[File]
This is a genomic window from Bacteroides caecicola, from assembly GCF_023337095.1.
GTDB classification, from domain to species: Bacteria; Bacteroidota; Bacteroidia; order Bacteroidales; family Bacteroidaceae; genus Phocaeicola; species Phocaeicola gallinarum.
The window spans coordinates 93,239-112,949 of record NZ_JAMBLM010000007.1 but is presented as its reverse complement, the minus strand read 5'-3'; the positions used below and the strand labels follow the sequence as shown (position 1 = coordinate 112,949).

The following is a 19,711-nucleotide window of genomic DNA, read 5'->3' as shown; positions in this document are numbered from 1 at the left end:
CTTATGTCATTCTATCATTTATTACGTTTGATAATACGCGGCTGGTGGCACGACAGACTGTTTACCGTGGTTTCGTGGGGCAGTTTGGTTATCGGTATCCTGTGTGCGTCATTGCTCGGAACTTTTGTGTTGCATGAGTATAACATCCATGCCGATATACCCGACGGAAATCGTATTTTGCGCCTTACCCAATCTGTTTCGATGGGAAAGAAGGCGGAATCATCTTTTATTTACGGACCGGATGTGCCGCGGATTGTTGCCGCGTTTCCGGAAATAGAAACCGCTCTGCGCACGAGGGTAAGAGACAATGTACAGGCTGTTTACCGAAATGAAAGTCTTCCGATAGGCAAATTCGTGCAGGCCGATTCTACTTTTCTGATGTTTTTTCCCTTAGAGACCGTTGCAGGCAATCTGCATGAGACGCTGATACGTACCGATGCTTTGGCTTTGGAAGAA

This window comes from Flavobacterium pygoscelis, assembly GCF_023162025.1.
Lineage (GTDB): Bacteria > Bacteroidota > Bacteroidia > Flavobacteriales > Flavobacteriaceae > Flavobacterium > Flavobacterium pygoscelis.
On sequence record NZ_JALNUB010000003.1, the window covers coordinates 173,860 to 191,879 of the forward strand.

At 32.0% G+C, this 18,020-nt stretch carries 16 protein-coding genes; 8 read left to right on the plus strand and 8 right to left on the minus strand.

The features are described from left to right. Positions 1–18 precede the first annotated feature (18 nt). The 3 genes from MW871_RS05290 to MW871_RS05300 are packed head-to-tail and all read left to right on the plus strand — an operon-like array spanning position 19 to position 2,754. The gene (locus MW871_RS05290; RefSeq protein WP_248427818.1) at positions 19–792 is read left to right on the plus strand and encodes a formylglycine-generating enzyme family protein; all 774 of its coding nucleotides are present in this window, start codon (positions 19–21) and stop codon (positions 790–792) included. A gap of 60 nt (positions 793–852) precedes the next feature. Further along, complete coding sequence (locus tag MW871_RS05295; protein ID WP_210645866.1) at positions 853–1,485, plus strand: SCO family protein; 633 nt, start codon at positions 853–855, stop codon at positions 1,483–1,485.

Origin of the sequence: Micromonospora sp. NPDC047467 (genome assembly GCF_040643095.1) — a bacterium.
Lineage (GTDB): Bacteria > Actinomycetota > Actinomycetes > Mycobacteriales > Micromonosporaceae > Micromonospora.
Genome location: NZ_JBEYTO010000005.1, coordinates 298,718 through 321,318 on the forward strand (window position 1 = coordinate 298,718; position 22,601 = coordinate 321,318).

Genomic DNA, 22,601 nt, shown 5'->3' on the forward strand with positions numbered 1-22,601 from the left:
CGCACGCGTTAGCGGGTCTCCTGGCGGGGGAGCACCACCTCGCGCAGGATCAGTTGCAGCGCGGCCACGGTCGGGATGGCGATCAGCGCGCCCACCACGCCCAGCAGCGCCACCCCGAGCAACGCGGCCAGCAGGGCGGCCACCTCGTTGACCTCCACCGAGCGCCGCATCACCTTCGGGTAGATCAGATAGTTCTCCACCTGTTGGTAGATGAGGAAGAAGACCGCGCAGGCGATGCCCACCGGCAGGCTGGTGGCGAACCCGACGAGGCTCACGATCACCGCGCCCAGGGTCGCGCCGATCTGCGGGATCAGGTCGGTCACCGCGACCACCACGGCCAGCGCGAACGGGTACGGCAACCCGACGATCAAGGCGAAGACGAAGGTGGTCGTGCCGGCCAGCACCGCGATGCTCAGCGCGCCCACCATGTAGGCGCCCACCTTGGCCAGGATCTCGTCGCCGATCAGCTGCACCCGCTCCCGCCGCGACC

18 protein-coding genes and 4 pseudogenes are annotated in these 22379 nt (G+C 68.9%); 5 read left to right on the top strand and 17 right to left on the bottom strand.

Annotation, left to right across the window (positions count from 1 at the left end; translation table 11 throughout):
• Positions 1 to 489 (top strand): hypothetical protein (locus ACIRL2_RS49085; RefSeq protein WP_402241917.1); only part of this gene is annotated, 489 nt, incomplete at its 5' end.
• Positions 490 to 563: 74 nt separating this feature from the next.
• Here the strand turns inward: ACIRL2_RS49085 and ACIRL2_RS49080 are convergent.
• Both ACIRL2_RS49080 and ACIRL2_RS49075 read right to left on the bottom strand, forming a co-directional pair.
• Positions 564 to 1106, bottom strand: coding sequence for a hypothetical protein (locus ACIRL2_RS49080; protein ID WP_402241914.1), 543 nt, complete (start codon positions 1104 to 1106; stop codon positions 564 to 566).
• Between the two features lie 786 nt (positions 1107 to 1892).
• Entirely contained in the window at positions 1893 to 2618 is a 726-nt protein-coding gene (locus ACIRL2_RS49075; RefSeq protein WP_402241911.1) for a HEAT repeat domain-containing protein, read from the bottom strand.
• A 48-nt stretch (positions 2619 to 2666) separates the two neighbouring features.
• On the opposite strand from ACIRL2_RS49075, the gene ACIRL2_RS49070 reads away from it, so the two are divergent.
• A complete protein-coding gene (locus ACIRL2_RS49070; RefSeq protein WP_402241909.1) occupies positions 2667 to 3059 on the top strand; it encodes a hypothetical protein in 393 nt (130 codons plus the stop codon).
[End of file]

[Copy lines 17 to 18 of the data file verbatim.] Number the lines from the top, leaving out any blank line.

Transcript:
Annotation, left to right across the window (positions count from 1 at the left end; translation table 11 throughout):
• Positions 1 to 489 (top strand): hypothetical protein (locus ACIRL2_RS49085; RefSeq protein WP_402241917.1); only part of this gene is annotated, 489 nt, incomplete at its 5' end.